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Next-generation SharePoint Server

Microsoft Windows SharePoint Services provide users with a robust and customizable work environment for users to create, collaborate, and store valuable business information. With Microsoft Windows SharePoint Services 3.0 and Microsoft Office SharePoint Server 2007, users now can attach custom business processes to these documents or list items.


Users can represent these custom business processes by means of workflows. A workflow is a natural way to organize and run a set of work units, or activities, to form an executable representation of a work process. This process can control almost any aspect of an item in Windows SharePoint Services, including the lifecycle of that item. The workflow is flexible enough to model both the system functions and the human actions necessary for the workflow to complete.


Users can create workflows that are as simple or complex as the business processes require. Users can also create workflows they initiate, or workflows that Windows SharePoint Services automatically initiates based on some events, such as when an item is created or changed.


Suppose you need to create a simple workflow that routes a document to a series of users for approval or comments. This workflow would include actions that the system needs to perform, as well as provide interfaces for the users to interact with the workflow in the prescribed ways. For example, Windows SharePoint Services would send an email message to the selected users when the document was ready for review. Those users would then need to be able to notify Windows SharePoint Services when they had completed their reviews and, optionally, enter any comments. The workflow framework included in Windows SharePoint Services 3.0, and extended in SharePoint Server 2007, enables you to model such complex work processes and present them to end users in an easily understood, unobtrusive manner that guides them through each step of the process.

Workflow Architecture

The workflow functionality in Windows SharePoint Services 3.0 is built on the Windows Workflow Foundation (WF). It is a Microsoft Windows platform component which provides a programming infrastructure and tools for development and execution of workflow-based applications. WF simplifies the process of asynchronous programming to create stateful, long-running, and persistent workflow applications. The WF run-time engine manages workflow execution and allows workflows to remain active for long periods of time and to survive restarting the computer. Run-time services offer functionality such as transactions and persistence to manage errors gracefully and correctly.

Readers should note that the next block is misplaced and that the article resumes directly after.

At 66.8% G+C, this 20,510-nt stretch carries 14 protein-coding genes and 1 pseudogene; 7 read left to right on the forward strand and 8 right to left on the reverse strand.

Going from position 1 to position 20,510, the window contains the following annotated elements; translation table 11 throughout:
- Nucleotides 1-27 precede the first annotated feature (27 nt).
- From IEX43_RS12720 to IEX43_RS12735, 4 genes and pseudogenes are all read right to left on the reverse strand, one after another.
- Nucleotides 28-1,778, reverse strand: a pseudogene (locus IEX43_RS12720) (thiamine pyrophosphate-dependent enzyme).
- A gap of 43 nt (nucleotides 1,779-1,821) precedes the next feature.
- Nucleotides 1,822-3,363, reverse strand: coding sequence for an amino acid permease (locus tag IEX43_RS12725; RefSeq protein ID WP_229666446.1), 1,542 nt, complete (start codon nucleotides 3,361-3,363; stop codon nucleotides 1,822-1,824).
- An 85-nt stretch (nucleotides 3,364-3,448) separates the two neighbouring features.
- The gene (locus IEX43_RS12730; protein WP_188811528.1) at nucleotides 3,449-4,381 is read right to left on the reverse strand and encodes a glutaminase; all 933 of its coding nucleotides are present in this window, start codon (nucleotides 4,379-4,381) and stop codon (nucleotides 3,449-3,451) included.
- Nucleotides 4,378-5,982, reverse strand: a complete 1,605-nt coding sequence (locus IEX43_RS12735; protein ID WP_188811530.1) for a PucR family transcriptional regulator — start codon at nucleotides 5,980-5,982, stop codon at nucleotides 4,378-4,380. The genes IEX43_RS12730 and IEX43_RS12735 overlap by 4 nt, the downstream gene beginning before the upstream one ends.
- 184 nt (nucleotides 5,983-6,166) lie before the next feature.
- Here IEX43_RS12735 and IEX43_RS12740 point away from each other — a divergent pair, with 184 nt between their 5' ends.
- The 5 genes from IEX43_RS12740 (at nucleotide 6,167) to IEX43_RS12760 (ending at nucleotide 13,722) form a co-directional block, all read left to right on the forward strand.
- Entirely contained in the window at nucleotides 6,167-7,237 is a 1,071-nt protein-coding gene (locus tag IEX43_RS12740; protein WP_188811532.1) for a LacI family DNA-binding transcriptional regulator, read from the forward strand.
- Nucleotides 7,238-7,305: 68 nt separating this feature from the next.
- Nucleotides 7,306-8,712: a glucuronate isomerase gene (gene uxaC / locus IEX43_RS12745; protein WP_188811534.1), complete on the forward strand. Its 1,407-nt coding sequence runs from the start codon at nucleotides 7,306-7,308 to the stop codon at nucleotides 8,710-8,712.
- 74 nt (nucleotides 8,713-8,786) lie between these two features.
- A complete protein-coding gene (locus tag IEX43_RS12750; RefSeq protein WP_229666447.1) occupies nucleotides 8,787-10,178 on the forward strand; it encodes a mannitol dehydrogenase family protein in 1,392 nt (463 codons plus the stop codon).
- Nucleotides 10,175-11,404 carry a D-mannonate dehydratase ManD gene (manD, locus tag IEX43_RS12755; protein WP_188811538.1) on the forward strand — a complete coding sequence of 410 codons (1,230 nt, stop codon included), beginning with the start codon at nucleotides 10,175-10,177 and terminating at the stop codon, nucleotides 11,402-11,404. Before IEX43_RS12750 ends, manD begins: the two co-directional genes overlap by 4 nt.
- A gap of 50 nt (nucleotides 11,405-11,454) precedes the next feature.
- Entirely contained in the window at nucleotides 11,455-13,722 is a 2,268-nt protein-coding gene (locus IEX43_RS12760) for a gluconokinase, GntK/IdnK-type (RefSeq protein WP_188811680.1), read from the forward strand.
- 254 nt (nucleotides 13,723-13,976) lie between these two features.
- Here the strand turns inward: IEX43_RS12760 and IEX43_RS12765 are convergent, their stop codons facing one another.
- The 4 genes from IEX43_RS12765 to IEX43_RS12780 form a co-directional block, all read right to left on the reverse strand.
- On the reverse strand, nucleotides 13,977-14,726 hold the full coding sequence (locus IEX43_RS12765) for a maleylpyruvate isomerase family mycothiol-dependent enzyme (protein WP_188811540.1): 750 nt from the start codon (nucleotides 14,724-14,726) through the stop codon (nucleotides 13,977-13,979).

The WF run-time engine provides the services that every workflow application needs, such as sequencing, state management, tracking capabilities, and transaction support. The WF run-time engine serves as a state machine responsible for loading and unloading workflows, as well as managing the current state of any workflows that are running. WF allows any application process or service container to run workflows by hosting WF, i.e. loading WF within its process.

Workflow Types

Windows Workflow Foundation supports two fundamental workflow styles:

  • Sequential workflow
    Represents a workflow as a procession of steps that execute in order until the last activity completes. However, sequential workflows are not purely sequential in their execution. Because they can receive external events and include parallel logic flows, the exact order of activity execution can vary.
  • State machine workflow
    Represents a set of states, transitions, and actions. One state is denoted as the start state, and then, based on an event, a transition can be made to another state. The state machine can have a final state that determines the end of the workflow


Users can create workflows of either type for Windows SharePoint Services and SharePoint Server.

Sequential workflow

State machine workflow

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